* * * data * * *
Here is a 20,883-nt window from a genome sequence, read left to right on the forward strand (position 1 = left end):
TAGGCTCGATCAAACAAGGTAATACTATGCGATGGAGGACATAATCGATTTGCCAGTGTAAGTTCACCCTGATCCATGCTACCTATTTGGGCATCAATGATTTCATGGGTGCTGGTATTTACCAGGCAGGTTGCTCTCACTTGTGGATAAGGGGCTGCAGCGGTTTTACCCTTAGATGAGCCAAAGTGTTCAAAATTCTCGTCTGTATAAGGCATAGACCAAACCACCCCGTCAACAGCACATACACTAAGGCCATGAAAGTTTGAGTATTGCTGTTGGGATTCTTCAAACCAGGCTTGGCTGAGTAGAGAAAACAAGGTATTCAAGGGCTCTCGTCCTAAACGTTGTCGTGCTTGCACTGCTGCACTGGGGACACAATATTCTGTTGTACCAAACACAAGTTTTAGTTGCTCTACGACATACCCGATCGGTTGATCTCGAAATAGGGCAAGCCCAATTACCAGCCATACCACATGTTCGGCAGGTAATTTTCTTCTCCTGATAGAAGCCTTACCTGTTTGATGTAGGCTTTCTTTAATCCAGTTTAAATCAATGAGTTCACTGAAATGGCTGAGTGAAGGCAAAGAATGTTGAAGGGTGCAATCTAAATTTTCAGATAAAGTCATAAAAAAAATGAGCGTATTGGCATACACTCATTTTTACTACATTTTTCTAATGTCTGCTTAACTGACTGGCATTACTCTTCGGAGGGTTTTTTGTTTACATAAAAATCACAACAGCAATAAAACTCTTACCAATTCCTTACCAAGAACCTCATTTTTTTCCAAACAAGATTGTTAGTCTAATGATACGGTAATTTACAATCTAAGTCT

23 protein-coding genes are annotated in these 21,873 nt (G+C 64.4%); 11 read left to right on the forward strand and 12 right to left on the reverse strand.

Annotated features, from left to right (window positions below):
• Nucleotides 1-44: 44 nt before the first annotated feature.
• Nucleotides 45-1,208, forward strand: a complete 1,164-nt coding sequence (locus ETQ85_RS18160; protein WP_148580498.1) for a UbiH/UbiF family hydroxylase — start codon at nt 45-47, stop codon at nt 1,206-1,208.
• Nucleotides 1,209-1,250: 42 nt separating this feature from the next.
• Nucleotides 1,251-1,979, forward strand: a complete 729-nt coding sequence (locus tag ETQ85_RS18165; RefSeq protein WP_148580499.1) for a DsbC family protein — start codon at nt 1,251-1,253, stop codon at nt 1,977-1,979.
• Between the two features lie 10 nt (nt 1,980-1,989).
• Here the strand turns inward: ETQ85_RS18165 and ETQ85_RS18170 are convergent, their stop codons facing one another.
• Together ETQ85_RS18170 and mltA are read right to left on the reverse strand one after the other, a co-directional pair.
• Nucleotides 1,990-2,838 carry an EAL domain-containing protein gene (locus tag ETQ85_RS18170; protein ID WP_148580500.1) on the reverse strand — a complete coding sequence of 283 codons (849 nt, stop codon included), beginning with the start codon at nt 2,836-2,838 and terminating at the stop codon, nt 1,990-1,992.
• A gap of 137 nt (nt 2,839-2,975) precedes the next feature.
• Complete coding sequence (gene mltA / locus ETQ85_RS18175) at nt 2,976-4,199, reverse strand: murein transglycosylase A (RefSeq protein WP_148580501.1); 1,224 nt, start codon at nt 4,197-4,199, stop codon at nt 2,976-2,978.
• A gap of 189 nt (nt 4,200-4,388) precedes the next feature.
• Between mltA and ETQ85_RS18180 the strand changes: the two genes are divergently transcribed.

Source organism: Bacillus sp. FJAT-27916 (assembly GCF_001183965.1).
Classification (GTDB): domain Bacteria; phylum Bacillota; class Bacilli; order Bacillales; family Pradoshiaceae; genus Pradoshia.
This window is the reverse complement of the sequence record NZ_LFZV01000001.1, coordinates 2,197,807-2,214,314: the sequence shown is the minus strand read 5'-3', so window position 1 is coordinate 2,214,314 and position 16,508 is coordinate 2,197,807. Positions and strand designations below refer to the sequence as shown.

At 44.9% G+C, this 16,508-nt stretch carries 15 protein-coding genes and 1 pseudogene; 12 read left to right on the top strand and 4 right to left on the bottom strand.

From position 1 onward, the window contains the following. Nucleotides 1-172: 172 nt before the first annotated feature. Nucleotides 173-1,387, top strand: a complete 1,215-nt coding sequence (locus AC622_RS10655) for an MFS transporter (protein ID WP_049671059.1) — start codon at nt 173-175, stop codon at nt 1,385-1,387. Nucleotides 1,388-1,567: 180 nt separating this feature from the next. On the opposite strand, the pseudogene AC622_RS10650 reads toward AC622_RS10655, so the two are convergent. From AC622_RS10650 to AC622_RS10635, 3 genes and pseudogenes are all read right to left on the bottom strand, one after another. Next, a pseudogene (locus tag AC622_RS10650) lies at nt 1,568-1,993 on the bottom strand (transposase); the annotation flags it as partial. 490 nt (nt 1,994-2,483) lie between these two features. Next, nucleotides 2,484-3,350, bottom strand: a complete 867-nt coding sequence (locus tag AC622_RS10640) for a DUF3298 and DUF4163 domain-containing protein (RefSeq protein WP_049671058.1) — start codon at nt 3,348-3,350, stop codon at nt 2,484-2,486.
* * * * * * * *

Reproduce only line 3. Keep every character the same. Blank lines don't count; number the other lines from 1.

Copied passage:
23 protein-coding genes are annotated in these 21,873 nt (G+C 64.4%); 11 read left to right on the forward strand and 12 right to left on the reverse strand.